It started with a powerful long-distance shot by Andrea Pirlo. The effort was pushed wide by Lehman for a corner. Del Piero came up to take the kick, moving normal kick taker Pirlo to a position just above the box. Del Piero's outswinger was headed out, but only as far as L'architetto. Pirlo gathered the ball in the center of the penalty arc and with four touches dribbled to the right channel. Without looking up, he passed the ball with the inside of his foot to an unmarked Fabio Grosso, who swung his foot at it.
The ball bent around Lehman's outstretched hand and burrowed into the net.
Bedlam in Dortmund.
On Sky Italia, Caressa screamed a now-classic call:
Alex Livesey/Getty Images
GOL! GOL! GOL! GROSSO! GROSSO! GOL! GOL DI GROSSO! GOL DI GROSSO! GOL DI GROSSO! MANCA UN MINUTO! MANCA UN MINUTO! GOL DI GROSSO! GOL DI GROSSO! GOL DI GROSSO! INCREDIBILE! INCREDIBILE! SIAMO SOPRA E MANCA UN MINUTO! SIAMO SOPRA E MANCA UN MINUTO! GOL DI GROSSO!
On the field, Grosso evoked the pure emotion of Marco Tardelli's goal celebration in the final 24 years before. When the ball hit the net he turned and sprinted half the length of the field screaming the words "Non mi credo"—I don't believe it. His run was ended when Zambrotta, Cannavaro and Buffon finally caught and dogpiled him. On the opposing bench, Klinsmann could only clap his hands and exhort his charges to move forward and make a miracle.
The Germans bombed forward. Odonkor blazed down the right side and sent in a cross that was met by Materazzi. The clearance only went as far as Ballack, but the German captain blazed far over the bar. Buffon put the ball back in play and Iaquinta desperately attempted to keep possession.
When the Germans were able to get the ball back they sent in a desperate cross that was met by Cannavaro. The ball came out to Podolski, but Cannavaro had followed the ball and rose again to head it away before the German striker could take it down. He came out with such power that he nearly collided with Totti, who shot a pass forward to Gilardino. Finding himself one-on-one with Metzelder, he cut inside.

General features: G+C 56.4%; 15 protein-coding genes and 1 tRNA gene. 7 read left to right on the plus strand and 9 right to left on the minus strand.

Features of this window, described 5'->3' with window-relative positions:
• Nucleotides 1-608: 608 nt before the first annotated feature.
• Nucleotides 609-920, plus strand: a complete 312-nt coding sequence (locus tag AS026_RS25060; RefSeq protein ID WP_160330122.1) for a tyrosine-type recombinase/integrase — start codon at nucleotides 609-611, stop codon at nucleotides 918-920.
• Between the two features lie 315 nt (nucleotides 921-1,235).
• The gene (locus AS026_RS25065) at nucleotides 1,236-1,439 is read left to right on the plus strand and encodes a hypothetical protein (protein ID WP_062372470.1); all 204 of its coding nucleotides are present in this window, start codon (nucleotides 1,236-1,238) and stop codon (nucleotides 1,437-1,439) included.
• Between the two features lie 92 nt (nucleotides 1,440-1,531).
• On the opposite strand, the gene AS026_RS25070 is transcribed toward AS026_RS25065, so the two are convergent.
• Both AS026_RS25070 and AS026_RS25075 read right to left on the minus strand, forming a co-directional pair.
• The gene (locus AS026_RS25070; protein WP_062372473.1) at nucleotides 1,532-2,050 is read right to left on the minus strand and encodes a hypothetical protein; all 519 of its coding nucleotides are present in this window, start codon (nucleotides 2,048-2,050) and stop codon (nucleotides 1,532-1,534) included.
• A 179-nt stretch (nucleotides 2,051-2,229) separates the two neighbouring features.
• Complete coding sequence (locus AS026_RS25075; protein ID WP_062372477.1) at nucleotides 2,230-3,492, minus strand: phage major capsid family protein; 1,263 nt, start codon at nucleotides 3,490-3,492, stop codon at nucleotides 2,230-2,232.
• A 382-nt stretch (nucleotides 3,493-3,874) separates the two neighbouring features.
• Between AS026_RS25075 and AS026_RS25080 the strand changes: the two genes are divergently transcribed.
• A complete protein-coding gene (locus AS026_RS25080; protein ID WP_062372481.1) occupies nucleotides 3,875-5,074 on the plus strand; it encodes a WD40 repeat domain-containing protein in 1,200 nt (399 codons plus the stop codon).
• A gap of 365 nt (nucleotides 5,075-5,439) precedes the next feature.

The German left was entirely exposed, and it was on this side that Alessandro Del Piero was now streaking in. Gilardino slipped the ball past Metzelder and into open space in the box for Del Piero to latch on, right in the so-called "Del Piero Zone."
Del Piero had been in this situation before. Six years earlier he had an almost identical shot lined up in the final of Euro 2000 against France with the chance to kill the game off. He scuffed it, and France equalized in stoppage time, eventually winning in extra time.
This time he made no mistake. With the final kick of the match he chipped the ball past Lehman into the corner. Caressa again delivered a classic call, ending it by repeating the phrase "Andiamo a Berlino!"
Off to Berlin the Italians were indeed, to play in their sixth final.
Italy advanced to the final. The next day France defeated Portugal to set up another showdown with a rival for the final at the Olympiastadion in Berlin. That match will be covered in the next edition of this series.
Germany defeated Portugal 3-1 in the consolation game, the first of two consecutive third-place finishes at the World Cup. They also finished runners up of Euro 2008, continuing a trend of Germany playing the role of bridesmaid at major tournaments. Their run of futility against Italy continued—to this day the Germans have yet to defeat the Azzurri in a competitive match.
Jurgen Klinsmann declined to renew his contract with Germany despite garnering acclaim for his performance as manager, citing a desire to spend time with his family. His top assistant Joachim Low was appointed in his place. In 2008 he was appointed manager at Bayern Munich but lasted less than a season before being sacked due to conflict with the club's hierarchy. He is currently the manager of the United States national team.